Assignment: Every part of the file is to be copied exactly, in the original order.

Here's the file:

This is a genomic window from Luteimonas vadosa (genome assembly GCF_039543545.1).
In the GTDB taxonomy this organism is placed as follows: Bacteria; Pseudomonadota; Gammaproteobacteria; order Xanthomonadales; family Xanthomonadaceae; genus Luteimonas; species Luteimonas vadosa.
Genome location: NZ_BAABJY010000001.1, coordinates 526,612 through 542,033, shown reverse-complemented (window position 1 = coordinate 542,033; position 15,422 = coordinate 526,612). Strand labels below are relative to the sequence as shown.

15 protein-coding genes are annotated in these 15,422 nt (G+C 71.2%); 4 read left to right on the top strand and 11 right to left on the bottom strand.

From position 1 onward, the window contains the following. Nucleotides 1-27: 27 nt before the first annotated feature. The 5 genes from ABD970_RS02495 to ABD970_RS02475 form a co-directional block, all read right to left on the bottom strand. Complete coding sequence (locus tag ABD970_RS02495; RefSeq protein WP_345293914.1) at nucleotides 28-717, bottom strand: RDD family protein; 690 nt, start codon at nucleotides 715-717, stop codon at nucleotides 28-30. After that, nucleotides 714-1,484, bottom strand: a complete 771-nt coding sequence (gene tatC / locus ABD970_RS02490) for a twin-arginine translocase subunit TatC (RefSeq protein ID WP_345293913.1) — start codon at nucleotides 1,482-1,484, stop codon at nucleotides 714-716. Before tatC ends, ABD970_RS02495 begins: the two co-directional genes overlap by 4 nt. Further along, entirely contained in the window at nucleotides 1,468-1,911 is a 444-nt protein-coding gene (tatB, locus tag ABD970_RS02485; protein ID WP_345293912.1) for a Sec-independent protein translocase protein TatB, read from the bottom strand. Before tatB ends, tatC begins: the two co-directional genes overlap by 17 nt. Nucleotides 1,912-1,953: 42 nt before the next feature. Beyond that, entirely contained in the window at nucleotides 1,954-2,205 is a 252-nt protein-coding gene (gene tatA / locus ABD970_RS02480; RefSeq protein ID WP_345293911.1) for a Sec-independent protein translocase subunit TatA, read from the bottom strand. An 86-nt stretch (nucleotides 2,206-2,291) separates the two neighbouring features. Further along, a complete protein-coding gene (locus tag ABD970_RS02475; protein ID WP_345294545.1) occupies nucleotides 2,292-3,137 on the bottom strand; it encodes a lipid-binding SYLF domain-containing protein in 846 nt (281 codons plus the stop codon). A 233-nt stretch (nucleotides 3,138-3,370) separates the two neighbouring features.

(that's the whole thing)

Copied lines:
This is a genomic window from Luteimonas vadosa (genome assembly GCF_039543545.1).
In the GTDB taxonomy this organism is placed as follows: Bacteria; Pseudomonadota; Gammaproteobacteria; order Xanthomonadales; family Xanthomonadaceae; genus Luteimonas; species Luteimonas vadosa.
Genome location: NZ_BAABJY010000001.1, coordinates 526,612 through 542,033, shown reverse-complemented (window position 1 = coordinate 542,033; position 15,422 = coordinate 526,612). Strand labels below are relative to the sequence as shown.

15 protein-coding genes are annotated in these 15,422 nt (G+C 71.2%); 4 read left to right on the top strand and 11 right to left on the bottom strand.

From position 1 onward, the window contains the following. Nucleotides 1-27: 27 nt before the first annotated feature. The 5 genes from ABD970_RS02495 to ABD970_RS02475 form a co-directional block, all read right to left on the bottom strand. Complete coding sequence (locus tag ABD970_RS02495; RefSeq protein WP_345293914.1) at nucleotides 28-717, bottom strand: RDD family protein; 690 nt, start codon at nucleotides 715-717, stop codon at nucleotides 28-30. After that, nucleotides 714-1,484, bottom strand: a complete 771-nt coding sequence (gene tatC / locus ABD970_RS02490) for a twin-arginine translocase subunit TatC (RefSeq protein ID WP_345293913.1) — start codon at nucleotides 1,482-1,484, stop codon at nucleotides 714-716. Before tatC ends, ABD970_RS02495 begins: the two co-directional genes overlap by 4 nt. Further along, entirely contained in the window at nucleotides 1,468-1,911 is a 444-nt protein-coding gene (tatB, locus tag ABD970_RS02485; protein ID WP_345293912.1) for a Sec-independent protein translocase protein TatB, read from the bottom strand. Before tatB ends, tatC begins: the two co-directional genes overlap by 17 nt. Nucleotides 1,912-1,953: 42 nt before the next feature. Beyond that, entirely contained in the window at nucleotides 1,954-2,205 is a 252-nt protein-coding gene (gene tatA / locus ABD970_RS02480; RefSeq protein ID WP_345293911.1) for a Sec-independent protein translocase subunit TatA, read from the bottom strand. An 86-nt stretch (nucleotides 2,206-2,291) separates the two neighbouring features. Further along, a complete protein-coding gene (locus tag ABD970_RS02475; protein ID WP_345294545.1) occupies nucleotides 2,292-3,137 on the bottom strand; it encodes a lipid-binding SYLF domain-containing protein in 846 nt (281 codons plus the stop codon). A 233-nt stretch (nucleotides 3,138-3,370) separates the two neighbouring features.